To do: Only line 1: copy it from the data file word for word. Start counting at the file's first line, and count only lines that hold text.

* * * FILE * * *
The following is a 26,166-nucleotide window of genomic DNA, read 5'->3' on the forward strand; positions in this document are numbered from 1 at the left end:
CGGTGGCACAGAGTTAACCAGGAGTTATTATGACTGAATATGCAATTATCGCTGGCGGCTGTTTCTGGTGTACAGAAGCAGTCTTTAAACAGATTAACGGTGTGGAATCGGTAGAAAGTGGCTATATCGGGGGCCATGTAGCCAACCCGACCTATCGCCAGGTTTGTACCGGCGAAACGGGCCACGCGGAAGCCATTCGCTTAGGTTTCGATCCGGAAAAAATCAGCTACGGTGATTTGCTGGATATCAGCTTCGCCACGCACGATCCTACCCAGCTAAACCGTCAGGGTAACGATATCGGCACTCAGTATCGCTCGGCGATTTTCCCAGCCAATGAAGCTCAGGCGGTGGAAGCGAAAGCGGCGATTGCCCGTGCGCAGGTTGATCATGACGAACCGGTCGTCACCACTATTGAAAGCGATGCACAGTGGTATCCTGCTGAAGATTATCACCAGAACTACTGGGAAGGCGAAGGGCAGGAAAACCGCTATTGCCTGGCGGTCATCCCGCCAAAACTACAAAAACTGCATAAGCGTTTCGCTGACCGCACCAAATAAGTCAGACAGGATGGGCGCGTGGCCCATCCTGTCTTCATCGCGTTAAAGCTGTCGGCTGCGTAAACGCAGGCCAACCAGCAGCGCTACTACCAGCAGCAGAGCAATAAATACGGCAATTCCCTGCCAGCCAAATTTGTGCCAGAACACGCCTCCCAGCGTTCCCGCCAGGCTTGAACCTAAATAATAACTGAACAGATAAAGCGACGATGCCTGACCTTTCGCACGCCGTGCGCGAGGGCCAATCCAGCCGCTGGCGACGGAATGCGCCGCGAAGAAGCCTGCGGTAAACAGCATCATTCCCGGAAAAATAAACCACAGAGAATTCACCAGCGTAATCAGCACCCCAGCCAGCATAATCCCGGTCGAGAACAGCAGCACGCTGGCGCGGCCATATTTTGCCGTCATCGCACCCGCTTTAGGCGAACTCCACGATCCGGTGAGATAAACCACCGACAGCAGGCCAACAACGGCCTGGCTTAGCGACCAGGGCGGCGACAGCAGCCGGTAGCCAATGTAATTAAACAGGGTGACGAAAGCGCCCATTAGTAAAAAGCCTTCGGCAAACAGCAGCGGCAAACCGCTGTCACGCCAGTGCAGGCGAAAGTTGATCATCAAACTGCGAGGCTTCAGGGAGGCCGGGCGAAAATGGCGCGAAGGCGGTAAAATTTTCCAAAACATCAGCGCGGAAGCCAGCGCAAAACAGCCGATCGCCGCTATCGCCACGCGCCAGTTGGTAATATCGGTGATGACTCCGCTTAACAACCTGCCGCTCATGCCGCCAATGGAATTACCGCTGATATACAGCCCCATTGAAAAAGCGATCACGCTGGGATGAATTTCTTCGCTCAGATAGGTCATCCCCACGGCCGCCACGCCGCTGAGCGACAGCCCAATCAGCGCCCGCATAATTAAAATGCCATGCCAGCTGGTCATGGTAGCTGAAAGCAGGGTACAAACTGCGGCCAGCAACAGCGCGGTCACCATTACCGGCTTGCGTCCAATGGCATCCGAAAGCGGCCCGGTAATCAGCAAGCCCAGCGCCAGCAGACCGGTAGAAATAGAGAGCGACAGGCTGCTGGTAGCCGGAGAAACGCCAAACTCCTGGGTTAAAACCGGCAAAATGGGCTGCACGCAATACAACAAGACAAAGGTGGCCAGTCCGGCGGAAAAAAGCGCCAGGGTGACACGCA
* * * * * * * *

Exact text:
The following is a 26,166-nucleotide window of genomic DNA, read 5'->3' on the forward strand; positions in this document are numbered from 1 at the left end: